It invites them to ask, and helps them answer, today’s questions by engaging with the past and imagining and speculating on possible futures.
History presents students with dilemmas, choices, and beliefs of people in the past.
It connects students with the wider world as they develop their own identities and sense of place. Students engage with history at personal, local, and international levels. They investigate the histories of their communities, New Zealand, and the wider world.
History encourages an informed understanding of the origins of our diverse society in Aotearoa New Zealand. Central to this understanding is an awareness of the history of the Treaty of Waitangi and of the Treaty’s principles, values and ongoing relevance.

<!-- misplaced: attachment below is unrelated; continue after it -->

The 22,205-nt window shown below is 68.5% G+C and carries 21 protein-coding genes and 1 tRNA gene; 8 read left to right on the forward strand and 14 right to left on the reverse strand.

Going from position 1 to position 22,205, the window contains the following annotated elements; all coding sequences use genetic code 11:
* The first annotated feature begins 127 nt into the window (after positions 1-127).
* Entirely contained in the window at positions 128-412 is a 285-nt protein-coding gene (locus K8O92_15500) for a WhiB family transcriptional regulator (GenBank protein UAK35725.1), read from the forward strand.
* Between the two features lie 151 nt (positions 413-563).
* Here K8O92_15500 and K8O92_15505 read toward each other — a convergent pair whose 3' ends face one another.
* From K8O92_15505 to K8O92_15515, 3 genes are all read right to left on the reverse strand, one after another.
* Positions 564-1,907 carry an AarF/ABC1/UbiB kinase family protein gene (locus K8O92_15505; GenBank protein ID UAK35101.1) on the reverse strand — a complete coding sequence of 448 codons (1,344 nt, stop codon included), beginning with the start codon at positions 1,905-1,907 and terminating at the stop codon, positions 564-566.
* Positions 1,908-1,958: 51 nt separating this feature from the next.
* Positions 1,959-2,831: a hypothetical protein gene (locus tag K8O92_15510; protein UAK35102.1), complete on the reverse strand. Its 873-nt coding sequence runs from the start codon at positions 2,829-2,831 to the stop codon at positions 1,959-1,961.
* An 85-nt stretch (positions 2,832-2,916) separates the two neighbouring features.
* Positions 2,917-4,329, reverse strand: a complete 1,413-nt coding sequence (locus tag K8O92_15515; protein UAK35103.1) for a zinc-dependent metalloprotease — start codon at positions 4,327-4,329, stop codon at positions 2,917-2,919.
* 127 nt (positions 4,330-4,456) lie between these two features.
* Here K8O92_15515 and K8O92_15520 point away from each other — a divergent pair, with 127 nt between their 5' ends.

An awareness of history inspires students to become confident, questioning, and empathetic individuals.
As students develop their understanding of the nature of historical inquiry, they employ a robust methodology. They learn to ask and answer important questions, evaluate evidence, identify and analyse different interpretations of their past, and substantiate their arguments and judgements. Students can see why they are learning and what they are learning, and they can debate the significance of the history they learn.
It equips them with knowledge and skills that are valuable and useful throughout life. These include research techniques, the skills needed to process and synthesise varied and complex materials, the skills needed to give clear and effective oral and written presentations, and the ability to articulate ideas and make them clear to others.
With these skills, students enhance their employ-ability and are able to participate actively and critically in their societies.
For more history-related career information see: